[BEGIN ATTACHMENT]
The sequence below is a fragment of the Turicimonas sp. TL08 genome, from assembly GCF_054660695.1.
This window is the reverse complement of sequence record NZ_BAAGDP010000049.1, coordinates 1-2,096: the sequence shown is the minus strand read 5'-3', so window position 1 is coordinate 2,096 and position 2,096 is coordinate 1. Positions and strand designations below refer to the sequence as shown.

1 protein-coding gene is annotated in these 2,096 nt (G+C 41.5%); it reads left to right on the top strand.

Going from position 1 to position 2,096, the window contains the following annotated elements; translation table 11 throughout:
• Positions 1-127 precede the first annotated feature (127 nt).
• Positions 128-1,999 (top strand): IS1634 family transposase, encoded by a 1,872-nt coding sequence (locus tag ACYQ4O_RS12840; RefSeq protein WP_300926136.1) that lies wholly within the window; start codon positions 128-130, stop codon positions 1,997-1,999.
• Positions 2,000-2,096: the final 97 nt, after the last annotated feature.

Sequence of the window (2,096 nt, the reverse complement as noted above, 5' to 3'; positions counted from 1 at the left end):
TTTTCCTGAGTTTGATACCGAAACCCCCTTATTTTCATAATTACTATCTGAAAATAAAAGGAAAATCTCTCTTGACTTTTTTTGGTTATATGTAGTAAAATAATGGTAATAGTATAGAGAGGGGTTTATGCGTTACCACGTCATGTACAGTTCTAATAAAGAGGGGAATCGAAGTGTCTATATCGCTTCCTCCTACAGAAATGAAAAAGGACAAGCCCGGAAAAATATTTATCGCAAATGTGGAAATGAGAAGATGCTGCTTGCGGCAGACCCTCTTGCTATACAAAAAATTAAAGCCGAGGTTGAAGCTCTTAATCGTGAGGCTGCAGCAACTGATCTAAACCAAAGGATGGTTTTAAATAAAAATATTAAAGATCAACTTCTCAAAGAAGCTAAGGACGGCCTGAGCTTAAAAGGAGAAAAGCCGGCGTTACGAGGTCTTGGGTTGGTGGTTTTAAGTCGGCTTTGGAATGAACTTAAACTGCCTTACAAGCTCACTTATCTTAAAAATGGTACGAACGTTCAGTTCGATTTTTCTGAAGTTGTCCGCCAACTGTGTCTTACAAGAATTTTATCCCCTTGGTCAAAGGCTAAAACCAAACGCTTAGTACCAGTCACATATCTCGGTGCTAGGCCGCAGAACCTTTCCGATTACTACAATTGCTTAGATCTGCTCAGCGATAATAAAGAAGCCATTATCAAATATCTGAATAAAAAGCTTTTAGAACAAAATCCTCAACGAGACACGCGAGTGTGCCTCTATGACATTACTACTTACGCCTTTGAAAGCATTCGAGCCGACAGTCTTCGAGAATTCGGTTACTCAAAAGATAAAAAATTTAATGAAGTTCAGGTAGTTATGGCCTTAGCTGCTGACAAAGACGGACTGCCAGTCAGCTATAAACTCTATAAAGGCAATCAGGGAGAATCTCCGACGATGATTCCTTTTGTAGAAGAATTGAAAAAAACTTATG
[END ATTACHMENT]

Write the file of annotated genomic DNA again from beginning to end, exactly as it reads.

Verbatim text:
The sequence below is a fragment of the Turicimonas sp. TL08 genome, from assembly GCF_054660695.1.
This window is the reverse complement of sequence record NZ_BAAGDP010000049.1, coordinates 1-2,096: the sequence shown is the minus strand read 5'-3', so window position 1 is coordinate 2,096 and position 2,096 is coordinate 1. Positions and strand designations below refer to the sequence as shown.

1 protein-coding gene is annotated in these 2,096 nt (G+C 41.5%); it reads left to right on the top strand.

Going from position 1 to position 2,096, the window contains the following annotated elements; translation table 11 throughout:
• Positions 1-127 precede the first annotated feature (127 nt).
• Positions 128-1,999 (top strand): IS1634 family transposase, encoded by a 1,872-nt coding sequence (locus tag ACYQ4O_RS12840; RefSeq protein WP_300926136.1) that lies wholly within the window; start codon positions 128-130, stop codon positions 1,997-1,999.
• Positions 2,000-2,096: the final 97 nt, after the last annotated feature.

Sequence of the window (2,096 nt, the reverse complement as noted above, 5' to 3'; positions counted from 1 at the left end):
TTTTCCTGAGTTTGATACCGAAACCCCCTTATTTTCATAATTACTATCTGAAAATAAAAGGAAAATCTCTCTTGACTTTTTTTGGTTATATGTAGTAAAATAATGGTAATAGTATAGAGAGGGGTTTATGCGTTACCACGTCATGTACAGTTCTAATAAAGAGGGGAATCGAAGTGTCTATATCGCTTCCTCCTACAGAAATGAAAAAGGACAAGCCCGGAAAAATATTTATCGCAAATGTGGAAATGAGAAGATGCTGCTTGCGGCAGACCCTCTTGCTATACAAAAAATTAAAGCCGAGGTTGAAGCTCTTAATCGTGAGGCTGCAGCAACTGATCTAAACCAAAGGATGGTTTTAAATAAAAATATTAAAGATCAACTTCTCAAAGAAGCTAAGGACGGCCTGAGCTTAAAAGGAGAAAAGCCGGCGTTACGAGGTCTTGGGTTGGTGGTTTTAAGTCGGCTTTGGAATGAACTTAAACTGCCTTACAAGCTCACTTATCTTAAAAATGGTACGAACGTTCAGTTCGATTTTTCTGAAGTTGTCCGCCAACTGTGTCTTACAAGAATTTTATCCCCTTGGTCAAAGGCTAAAACCAAACGCTTAGTACCAGTCACATATCTCGGTGCTAGGCCGCAGAACCTTTCCGATTACTACAATTGCTTAGATCTGCTCAGCGATAATAAAGAAGCCATTATCAAATATCTGAATAAAAAGCTTTTAGAACAAAATCCTCAACGAGACACGCGAGTGTGCCTCTATGACATTACTACTTACGCCTTTGAAAGCATTCGAGCCGACAGTCTTCGAGAATTCGGTTACTCAAAAGATAAAAAATTTAATGAAGTTCAGGTAGTTATGGCCTTAGCTGCTGACAAAGACGGACTGCCAGTCAGCTATAAACTCTATAAAGGCAATCAGGGAGAATCTCCGACGATGATTCCTTTTGTAGAAGAATTGAAAAAAACTTATG